OLA GJEILO - In conversation with Michael Adams
- Some of the tracks on the album have names that bring us to New York. Was this city an inspiration for you while writing the music?
Yes, definitely. I love New York with all my heart. It’s almost like a person to me, it has a very strong identity and soul. The first track on the album, Snow In New York, is a depiction of that dream-like calm I feel whenever I wake up and it snows in the City. Other tunes, like North Country, The Line, The Hudson, Serenity and April are also inspired by New York, while Michelle, Roxbury Park, January and Sienna are concerned with my experiences living in LA in 2006/2007. Roxbury Park is a small community park right next to where I used to live in Beverly Hills. That park meant so much to me, as a place I could walk around freely without having to drive anywhere, which is a rare thing in LA. That’s why this, to me, is the most joyous and care-free piece on the album. I think those two cities complement each other well; they are incredibly different and both have so many wonderful qualities.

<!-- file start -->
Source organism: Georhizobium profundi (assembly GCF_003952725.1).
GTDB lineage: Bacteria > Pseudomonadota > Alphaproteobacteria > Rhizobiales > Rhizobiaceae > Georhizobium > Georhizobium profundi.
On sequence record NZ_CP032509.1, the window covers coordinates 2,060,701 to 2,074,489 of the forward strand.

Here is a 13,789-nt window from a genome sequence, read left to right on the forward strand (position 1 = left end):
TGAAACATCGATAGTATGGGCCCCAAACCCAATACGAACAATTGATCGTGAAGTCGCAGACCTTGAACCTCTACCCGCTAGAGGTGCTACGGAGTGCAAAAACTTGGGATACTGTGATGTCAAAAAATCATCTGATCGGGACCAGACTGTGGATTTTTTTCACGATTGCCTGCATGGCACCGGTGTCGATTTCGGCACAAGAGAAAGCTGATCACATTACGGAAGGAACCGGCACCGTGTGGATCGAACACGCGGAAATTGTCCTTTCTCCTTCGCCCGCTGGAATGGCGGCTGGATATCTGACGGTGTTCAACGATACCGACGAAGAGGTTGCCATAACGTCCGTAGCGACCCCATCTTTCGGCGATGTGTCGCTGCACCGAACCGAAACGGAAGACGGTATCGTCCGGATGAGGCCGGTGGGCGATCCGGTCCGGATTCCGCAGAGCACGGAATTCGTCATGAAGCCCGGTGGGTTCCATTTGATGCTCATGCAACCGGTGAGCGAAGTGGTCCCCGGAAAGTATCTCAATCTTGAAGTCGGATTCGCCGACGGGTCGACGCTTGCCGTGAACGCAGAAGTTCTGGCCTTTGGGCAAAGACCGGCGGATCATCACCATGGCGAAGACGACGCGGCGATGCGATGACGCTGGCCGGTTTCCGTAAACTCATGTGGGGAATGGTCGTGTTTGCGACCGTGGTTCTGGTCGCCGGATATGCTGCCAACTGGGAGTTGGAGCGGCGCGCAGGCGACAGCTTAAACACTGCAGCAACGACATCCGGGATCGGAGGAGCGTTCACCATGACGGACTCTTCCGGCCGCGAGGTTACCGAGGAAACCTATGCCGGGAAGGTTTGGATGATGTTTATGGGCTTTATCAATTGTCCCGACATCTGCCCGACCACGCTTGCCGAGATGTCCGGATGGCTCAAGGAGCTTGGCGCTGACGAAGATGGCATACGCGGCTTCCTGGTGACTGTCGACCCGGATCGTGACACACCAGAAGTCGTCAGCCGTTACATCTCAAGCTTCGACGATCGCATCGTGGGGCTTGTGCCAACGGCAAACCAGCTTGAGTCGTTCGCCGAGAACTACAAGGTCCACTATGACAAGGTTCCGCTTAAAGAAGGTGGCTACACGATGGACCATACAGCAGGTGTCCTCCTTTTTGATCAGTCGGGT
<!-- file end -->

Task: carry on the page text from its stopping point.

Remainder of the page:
- The album overall; to me it comes over as very reflective and with an emphasis on calmness and warmth. Was this a conscious choice?
Not really. I mean, that just seems to be the kind of music that comes out of me these days. I have always liked contemplative piano music though, especially from masters like Keith Jarrett. But I think I just wanted to write music that was friendly and communicative, from the very intimate to the more emotional and rhythmic. And I think it’s a nice way to start out - this being my first solo album.
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